Underwrite research into and analysis of the needs and dreams of the LGBT/queer population, not only within the United States but also across borders. LGBT movement leaders and organizations have too often collaborated in some of the mistakes of the nonprofit world in general—emphasizing the practical skills needed to forward an already set agenda, while deploying an anti-intellectual discourse, denigrating the analytic and imaginative labor required to create and transform one. Right now, we need all of our sharp minds in full gear analyzing abstract concepts and vocabularies as they come at us, as well as our practical strategic and tactical sense. We need as much knowledge as we can collect, and we need to understand everything that’s being said and done in our name. Some data on the LGB population of California, collected and analyzed by Gary J. Gates and Christopher Ramos of the Williams Institute at UCLA (2008), is highly instructive. The researchers creatively combined results from the 2005/2006 American Community Survey compiled by the US Census Bureau with data from the 2003 and 2005 California Health Survey to create a very useful and illuminating picture of the LGB demographic in California (they had no existing data on the transgender or intersex population). Though the data is interpreted to support the campaign for marriage equality, the numbers actually show that the majority of LGB individuals in California are not coupled, and that white and highly educated gay men and lesbians are the most likely to be partnered. If we take their data at face value, and derive a set of truly democratic policy priorities from them, we would come up with a very different vision for LGB and transgender, intersex, and other queer action—child care, health care, progressive immigration reform, more egalitarian and democratic employment practices, affordable housing, and social support provisions, for instance, would come out ranked highly. Creating and proposing forms of relationship and household recognition designed for diverse living arrangements (including nonconjugal households) might replace “marriage only” as a policy priority. Thinking of alternatives to neoliberal capitalist economic organization might even come up quite clearly on our to-do list.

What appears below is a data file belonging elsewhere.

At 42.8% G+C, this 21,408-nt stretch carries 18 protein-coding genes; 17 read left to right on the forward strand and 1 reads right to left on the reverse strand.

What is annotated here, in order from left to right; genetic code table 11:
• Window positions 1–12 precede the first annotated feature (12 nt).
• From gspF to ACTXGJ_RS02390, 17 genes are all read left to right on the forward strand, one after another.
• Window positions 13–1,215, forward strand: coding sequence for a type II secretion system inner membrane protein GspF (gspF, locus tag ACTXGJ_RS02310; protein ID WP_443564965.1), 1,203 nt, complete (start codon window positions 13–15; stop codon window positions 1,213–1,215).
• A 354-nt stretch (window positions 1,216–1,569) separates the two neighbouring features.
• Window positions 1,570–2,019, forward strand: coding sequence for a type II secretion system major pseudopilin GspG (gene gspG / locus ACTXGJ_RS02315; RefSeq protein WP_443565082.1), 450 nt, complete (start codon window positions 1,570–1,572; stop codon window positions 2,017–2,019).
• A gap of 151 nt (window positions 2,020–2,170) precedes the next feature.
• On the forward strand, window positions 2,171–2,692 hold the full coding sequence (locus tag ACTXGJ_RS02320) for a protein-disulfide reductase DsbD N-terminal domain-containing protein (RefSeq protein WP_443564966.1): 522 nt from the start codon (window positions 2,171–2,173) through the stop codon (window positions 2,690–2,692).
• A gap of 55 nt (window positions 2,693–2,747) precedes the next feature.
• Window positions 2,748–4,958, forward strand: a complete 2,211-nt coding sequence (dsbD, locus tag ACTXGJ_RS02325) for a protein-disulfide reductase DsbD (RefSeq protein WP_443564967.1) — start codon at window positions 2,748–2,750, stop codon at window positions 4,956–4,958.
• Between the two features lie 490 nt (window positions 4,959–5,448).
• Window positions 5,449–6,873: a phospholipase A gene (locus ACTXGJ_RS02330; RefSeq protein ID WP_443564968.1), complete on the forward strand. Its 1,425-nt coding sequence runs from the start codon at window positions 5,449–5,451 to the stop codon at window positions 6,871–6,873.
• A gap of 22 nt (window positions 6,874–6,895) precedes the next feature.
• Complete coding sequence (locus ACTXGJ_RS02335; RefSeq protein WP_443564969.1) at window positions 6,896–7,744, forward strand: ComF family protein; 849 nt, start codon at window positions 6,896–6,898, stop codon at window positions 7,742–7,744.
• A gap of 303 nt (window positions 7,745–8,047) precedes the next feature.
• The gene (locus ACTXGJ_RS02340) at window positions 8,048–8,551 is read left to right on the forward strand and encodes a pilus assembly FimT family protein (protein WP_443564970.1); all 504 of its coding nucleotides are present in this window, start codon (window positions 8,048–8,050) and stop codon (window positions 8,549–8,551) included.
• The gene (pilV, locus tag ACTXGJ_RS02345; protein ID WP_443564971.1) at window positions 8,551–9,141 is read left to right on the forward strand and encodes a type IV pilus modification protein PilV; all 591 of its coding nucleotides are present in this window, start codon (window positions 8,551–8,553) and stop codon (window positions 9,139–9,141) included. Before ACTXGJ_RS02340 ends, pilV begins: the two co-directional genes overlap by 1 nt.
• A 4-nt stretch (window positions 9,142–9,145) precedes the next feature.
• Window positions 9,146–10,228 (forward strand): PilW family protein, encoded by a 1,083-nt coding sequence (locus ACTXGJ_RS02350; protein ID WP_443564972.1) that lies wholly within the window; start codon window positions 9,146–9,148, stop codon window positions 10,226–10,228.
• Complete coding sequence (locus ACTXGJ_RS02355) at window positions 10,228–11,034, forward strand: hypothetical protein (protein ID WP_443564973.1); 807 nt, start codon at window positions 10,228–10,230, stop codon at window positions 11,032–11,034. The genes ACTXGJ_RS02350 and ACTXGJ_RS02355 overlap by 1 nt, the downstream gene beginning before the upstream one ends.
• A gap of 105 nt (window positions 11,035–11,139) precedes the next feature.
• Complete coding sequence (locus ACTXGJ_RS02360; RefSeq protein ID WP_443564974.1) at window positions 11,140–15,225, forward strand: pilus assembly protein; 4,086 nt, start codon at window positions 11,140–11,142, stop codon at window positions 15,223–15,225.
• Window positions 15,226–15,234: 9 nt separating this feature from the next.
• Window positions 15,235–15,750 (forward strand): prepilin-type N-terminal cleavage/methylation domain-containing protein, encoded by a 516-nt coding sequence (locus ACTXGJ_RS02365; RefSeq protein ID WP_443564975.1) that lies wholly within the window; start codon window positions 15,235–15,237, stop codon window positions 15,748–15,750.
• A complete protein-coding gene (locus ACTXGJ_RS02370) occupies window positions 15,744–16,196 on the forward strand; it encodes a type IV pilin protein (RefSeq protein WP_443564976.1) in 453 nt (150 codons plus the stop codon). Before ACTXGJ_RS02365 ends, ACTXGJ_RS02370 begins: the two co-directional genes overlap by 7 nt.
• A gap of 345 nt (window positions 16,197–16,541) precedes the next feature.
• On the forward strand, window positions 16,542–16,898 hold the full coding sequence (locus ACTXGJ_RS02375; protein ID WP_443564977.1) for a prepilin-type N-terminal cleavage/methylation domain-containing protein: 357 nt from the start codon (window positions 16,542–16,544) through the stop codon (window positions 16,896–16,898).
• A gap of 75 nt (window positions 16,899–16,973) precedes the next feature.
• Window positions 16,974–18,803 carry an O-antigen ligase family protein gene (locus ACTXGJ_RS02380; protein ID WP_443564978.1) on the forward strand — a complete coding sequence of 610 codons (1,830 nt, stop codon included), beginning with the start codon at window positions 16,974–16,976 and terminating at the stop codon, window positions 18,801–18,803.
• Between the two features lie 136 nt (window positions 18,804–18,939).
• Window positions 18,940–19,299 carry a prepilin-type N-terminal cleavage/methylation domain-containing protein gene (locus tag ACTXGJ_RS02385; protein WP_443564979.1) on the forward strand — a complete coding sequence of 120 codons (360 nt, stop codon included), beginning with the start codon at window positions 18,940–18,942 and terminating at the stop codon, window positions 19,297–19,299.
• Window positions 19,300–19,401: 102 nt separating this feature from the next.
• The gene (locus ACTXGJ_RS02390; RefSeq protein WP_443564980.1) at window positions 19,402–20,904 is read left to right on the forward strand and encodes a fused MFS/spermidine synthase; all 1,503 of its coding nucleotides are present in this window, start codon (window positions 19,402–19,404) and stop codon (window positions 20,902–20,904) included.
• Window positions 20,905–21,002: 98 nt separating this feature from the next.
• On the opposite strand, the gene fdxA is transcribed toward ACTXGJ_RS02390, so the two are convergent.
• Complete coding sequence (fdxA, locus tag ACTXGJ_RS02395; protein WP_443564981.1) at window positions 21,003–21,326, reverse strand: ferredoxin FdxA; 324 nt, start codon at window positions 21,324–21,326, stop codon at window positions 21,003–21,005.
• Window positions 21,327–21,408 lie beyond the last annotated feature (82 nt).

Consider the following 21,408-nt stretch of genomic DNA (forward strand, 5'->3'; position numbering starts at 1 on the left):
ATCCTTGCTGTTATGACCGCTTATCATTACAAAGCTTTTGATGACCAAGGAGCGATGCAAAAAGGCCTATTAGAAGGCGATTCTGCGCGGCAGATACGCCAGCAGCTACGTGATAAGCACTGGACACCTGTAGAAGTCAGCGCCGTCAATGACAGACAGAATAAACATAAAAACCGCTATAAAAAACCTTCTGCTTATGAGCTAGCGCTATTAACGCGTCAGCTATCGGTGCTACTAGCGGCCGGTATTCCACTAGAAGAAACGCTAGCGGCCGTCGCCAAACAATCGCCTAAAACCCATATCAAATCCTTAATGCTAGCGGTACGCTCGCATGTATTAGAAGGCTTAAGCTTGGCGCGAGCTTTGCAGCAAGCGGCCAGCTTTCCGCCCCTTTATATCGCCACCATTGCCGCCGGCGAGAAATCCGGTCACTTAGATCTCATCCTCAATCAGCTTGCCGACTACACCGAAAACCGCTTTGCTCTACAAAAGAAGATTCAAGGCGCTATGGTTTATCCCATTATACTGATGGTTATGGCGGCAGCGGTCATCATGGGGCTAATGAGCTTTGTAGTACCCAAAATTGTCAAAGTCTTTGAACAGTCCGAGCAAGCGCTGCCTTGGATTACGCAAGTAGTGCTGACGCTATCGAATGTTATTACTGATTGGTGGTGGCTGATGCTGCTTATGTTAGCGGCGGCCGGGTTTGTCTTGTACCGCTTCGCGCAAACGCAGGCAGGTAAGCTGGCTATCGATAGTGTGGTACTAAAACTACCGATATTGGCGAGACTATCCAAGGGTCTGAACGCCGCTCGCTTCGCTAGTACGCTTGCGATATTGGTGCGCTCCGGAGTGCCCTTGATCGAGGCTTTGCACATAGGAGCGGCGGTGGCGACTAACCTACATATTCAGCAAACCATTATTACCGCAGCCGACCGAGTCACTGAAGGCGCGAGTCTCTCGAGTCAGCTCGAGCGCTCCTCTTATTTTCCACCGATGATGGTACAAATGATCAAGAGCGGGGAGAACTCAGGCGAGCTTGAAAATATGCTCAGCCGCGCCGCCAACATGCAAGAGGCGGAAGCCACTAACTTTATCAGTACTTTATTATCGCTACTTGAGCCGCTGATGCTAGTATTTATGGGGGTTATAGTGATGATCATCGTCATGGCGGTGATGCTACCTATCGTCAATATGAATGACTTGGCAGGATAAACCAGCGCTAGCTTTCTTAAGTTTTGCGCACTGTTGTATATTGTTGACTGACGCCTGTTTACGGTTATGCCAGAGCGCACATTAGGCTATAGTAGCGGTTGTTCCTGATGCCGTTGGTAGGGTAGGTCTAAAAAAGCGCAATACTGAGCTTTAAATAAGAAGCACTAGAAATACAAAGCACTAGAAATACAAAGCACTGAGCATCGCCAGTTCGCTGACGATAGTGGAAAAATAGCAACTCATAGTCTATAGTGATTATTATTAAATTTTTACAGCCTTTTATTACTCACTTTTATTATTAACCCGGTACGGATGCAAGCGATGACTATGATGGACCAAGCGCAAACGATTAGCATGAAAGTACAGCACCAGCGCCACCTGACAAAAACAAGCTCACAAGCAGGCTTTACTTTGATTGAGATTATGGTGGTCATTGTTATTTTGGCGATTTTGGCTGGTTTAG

Continue to generate and press forward with a friendly critique of the agenda of the mainstream LGBT organizations. The emphasis on the 3M’s—inclusion in the major neoliberal institutions of marriage, the military, and the market—reflects the priorities of a neoliberal era. During the 1990s, this agenda developed in direct relation to the rhetorical requirements of recognition in an economically conservative era. After neoliberalism, we need to emphasize transforming these institutions in ways that meet the needs of more of us, rather than simply plead or settle for inclusion in the status quo.